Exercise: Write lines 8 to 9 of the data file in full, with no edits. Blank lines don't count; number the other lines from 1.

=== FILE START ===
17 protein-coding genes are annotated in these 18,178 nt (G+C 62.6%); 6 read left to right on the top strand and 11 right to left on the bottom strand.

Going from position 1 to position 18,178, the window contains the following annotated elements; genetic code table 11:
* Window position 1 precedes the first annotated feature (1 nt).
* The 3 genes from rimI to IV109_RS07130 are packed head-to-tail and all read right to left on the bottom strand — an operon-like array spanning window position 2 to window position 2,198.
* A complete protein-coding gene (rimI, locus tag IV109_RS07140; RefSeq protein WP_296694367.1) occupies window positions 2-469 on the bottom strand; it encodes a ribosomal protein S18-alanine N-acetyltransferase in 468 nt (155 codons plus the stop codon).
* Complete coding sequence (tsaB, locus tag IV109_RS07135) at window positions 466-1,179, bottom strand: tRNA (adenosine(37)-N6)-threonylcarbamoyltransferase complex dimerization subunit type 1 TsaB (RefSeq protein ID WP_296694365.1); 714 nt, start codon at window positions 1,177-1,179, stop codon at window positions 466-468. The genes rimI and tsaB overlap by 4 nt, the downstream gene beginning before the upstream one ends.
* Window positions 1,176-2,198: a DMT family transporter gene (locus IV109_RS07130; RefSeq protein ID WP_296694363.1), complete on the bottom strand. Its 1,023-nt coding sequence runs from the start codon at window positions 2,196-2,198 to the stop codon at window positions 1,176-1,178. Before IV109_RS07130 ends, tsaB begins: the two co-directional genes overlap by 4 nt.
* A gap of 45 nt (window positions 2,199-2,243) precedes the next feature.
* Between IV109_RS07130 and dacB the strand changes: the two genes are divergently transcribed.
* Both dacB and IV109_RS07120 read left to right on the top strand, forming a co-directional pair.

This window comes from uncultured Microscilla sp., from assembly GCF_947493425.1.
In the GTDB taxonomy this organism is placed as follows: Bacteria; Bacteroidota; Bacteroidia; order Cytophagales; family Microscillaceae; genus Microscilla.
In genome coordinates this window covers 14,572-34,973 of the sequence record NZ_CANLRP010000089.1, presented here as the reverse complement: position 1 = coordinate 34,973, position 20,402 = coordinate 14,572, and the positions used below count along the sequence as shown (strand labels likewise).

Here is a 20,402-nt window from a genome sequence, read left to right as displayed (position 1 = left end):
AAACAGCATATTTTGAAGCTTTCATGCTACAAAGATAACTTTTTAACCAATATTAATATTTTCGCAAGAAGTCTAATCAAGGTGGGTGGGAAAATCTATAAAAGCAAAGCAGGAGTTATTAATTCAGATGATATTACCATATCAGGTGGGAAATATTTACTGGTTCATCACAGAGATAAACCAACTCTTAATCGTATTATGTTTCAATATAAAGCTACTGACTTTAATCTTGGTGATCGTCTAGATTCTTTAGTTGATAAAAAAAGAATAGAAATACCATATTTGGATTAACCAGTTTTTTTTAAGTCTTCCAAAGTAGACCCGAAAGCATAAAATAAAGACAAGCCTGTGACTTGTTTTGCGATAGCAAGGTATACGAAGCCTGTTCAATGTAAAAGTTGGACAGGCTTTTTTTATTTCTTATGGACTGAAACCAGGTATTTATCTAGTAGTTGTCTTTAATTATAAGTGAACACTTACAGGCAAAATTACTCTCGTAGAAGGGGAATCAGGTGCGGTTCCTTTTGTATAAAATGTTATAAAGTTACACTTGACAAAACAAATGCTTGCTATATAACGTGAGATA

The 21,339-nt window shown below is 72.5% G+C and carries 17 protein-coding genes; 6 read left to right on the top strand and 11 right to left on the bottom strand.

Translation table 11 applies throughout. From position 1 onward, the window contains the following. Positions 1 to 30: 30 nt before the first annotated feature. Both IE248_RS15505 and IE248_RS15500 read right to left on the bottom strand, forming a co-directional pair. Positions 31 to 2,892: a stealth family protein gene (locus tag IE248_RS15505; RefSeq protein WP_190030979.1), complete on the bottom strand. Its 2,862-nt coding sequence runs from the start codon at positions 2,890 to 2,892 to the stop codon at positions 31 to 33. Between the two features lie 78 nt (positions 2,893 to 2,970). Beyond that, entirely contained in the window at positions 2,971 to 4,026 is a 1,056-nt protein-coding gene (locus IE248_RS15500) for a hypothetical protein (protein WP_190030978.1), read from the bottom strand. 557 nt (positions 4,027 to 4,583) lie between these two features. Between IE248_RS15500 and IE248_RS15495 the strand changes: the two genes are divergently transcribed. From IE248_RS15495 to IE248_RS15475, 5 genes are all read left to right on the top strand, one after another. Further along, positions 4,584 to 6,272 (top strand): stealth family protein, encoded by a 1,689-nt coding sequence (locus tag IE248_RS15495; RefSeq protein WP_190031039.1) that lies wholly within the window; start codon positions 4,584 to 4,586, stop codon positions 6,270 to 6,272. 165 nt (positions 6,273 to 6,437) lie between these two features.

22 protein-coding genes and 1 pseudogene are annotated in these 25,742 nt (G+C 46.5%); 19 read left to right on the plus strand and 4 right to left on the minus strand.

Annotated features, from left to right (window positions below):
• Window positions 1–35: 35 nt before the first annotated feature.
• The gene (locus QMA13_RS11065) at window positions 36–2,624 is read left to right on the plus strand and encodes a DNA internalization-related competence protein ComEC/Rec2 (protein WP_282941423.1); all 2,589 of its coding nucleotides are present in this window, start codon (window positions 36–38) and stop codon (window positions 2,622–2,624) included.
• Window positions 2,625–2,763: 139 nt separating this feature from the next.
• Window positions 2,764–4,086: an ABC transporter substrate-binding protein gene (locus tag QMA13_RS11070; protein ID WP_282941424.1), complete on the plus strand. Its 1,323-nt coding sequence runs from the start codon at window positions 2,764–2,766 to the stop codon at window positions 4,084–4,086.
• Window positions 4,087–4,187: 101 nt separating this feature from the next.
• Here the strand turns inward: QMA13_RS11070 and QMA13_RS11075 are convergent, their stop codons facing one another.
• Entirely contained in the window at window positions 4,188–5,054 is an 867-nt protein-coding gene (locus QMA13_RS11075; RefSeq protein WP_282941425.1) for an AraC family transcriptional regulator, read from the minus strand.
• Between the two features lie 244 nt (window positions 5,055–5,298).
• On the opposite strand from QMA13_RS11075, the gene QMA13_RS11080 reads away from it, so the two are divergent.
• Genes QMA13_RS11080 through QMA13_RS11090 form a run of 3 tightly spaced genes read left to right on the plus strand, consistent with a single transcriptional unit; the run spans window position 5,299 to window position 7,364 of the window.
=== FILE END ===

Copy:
* A gap of 45 nt (window positions 2,199-2,243) precedes the next feature.
* Between IV109_RS07130 and dacB the strand changes: the two genes are divergently transcribed.